Earlier this summer, one of our WAC co-coordinators shared this article by Paula Moran that aims to debunk the “Learning Styles” myth. The topic of the various ways in which students learn is something we think about a lot in WAC philosophy, since one of the things that we preach is how writing assignments can vary the mode of course content delivery and therefore provide a break from lecture-based teaching.
To be clear, we ourselves have never used the phrase “learning style” in our workshops or other projects, yet the idea is quite similar to much of the ideology behind what we promote and encourage instructors to do. Have we been wrong all this time? Is there no difference between class content delivered orally through lecture and written assignments?
The answer, thankfully, is no. Moran links to another article by renowned educational theorist Howard Gardner who further argues that his famous “multiple intelligences” theory is not the same as “learning styles.” The real issue here is the lack of sound research to show that teaching to different learning styles has any impact on student performance.
However, as Gardner is quick to point out, that does not mean that students all learn in the same way. Student do learn in different ways, and as Gardner notes, “all of us exhibit jagged profiles of intelligences,” meaning that we process different kinds of information differently in our quest to understand something.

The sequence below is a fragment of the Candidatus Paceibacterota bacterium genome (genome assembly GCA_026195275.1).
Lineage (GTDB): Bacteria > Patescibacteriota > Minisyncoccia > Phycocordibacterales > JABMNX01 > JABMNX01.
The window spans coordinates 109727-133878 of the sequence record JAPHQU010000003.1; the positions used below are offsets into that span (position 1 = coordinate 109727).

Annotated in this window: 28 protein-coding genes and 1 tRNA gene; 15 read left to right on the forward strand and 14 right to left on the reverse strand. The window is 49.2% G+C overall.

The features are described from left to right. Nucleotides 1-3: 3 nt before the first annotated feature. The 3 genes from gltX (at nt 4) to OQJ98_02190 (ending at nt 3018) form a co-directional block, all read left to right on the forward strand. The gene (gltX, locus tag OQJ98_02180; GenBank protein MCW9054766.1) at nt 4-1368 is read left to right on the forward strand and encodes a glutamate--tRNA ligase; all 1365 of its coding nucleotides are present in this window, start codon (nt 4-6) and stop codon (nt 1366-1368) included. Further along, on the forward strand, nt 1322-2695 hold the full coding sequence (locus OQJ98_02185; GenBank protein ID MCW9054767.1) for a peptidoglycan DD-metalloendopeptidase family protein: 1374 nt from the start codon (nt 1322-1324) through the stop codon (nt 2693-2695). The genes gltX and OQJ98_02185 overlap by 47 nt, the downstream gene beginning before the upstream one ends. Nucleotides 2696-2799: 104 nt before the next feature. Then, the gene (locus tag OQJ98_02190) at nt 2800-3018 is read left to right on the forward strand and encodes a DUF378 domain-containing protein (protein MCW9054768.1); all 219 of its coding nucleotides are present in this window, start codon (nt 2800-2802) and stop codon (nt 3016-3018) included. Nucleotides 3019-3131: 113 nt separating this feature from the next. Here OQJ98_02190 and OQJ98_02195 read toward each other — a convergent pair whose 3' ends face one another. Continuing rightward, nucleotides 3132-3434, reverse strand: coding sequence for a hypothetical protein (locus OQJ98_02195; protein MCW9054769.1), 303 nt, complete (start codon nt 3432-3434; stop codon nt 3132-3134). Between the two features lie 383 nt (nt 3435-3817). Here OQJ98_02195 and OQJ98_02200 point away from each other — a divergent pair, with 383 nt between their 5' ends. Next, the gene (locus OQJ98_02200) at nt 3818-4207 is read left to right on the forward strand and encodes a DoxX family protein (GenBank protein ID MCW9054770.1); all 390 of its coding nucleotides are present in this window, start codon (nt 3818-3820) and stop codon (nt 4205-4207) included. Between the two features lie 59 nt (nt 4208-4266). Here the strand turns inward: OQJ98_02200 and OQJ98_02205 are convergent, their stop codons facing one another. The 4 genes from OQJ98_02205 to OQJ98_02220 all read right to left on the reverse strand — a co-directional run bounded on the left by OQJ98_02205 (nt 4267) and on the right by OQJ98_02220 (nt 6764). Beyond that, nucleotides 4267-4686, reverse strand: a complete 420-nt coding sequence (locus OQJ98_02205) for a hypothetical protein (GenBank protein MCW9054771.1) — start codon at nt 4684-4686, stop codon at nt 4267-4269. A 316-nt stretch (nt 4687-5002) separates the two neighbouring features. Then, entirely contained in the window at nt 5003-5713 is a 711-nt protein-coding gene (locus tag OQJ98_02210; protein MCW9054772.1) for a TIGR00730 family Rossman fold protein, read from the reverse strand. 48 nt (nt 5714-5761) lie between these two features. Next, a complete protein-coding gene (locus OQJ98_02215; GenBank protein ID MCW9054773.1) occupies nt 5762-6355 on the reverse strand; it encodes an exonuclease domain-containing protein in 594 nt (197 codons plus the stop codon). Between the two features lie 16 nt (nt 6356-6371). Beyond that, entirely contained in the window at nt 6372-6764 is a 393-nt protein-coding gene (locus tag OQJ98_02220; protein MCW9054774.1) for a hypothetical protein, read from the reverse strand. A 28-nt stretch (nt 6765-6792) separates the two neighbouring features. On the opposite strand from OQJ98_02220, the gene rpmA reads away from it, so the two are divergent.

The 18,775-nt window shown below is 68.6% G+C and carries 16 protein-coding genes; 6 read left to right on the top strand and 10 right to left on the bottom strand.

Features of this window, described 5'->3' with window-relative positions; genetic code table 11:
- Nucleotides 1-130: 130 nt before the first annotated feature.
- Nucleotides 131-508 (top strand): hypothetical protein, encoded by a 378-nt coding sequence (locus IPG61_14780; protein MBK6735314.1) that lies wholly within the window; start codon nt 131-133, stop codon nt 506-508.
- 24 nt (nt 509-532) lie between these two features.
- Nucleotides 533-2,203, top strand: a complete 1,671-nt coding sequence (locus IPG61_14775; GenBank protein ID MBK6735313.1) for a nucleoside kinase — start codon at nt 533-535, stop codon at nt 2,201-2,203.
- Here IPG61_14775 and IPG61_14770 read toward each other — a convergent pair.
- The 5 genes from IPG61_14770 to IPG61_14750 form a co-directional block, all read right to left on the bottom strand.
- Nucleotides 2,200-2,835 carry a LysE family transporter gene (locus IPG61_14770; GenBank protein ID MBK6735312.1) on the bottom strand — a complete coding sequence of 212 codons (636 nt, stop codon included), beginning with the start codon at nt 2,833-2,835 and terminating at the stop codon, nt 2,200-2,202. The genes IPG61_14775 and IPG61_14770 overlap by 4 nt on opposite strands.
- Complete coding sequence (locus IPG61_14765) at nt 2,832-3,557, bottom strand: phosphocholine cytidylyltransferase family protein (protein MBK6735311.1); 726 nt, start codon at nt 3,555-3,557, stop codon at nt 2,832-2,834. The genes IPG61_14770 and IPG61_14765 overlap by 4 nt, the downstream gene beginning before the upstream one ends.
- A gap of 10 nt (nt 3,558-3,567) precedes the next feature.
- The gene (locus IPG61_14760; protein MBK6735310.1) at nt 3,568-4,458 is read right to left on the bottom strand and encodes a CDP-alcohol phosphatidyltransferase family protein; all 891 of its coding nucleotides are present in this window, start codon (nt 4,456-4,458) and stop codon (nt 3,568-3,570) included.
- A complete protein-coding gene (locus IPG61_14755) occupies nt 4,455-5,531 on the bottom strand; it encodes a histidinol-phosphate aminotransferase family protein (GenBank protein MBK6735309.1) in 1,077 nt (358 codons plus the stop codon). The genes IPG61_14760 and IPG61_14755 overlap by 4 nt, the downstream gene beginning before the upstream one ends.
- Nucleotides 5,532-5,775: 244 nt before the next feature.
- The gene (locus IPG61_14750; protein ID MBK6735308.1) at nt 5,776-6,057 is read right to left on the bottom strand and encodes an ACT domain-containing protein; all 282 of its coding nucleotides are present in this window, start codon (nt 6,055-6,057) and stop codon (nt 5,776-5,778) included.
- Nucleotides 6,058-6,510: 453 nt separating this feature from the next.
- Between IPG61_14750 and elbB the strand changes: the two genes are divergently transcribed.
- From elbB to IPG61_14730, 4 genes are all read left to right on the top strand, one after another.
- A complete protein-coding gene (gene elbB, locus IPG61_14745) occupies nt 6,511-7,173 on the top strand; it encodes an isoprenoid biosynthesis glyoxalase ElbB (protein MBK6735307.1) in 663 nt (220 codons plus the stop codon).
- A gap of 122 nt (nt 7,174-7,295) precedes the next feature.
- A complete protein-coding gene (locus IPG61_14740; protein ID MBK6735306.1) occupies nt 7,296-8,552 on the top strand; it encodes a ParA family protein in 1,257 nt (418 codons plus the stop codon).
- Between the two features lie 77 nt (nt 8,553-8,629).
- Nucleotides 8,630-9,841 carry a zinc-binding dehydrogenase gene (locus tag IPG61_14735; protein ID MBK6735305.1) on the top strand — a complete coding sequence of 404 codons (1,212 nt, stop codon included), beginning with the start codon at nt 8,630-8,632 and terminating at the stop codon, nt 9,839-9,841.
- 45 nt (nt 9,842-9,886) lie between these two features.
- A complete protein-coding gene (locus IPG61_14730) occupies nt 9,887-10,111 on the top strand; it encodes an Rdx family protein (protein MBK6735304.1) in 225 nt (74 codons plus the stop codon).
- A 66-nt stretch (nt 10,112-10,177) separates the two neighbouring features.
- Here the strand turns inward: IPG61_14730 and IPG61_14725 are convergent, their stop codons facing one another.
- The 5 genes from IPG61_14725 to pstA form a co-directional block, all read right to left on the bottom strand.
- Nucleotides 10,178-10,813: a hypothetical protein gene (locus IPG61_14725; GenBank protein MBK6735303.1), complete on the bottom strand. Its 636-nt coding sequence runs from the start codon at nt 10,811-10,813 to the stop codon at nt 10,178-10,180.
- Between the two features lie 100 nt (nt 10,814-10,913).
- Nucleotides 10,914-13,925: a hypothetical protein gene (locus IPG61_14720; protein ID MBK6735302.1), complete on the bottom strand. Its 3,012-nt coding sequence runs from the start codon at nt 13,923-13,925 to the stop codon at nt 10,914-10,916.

So why teach through writing assignments? Because students have different strengths and weaknesses in processing material, it is crucial that we present them with various modes of understanding the class content. How many times have you heard a colleague say, or said yourself, that “I learn better when I write things down.” This is why we take notes and sometimes don’t ever look at them again. This is why we understand a concept more holistically when we teach it rather than just reading or writing about it. This is why we teach “inquiry-based” lessons, where students acquire knowledge through their own questioning. It is because speaking, writing, reading, and listening are all part of a series of interconnected brain processes, rather than all part of the same mono-process.
While we don’t have to go buy the textbook’s eight different versions, “one for every learning style,” we still do our students a service by teaching in different ways. Using writing assignments to deliver course content is one of the most effective tools we have not only to improve our students’ writing by having them do more of it, but also to encourage a deep understanding and retention of the material. Of course, there is a practical reason to teach with writing too: it breaks up the flow of the class and prevents students from losing focus or getting bored. It’s tough to listen to an hour-long lecture intently, even on a topic you are passionate about!
One of my students, who is also a teacher himself, remarked after being asked to free-write about a topic at the beginning of class, “that was nice. I didn’t think about the topic like that until you asked me to write about it.” Exactly.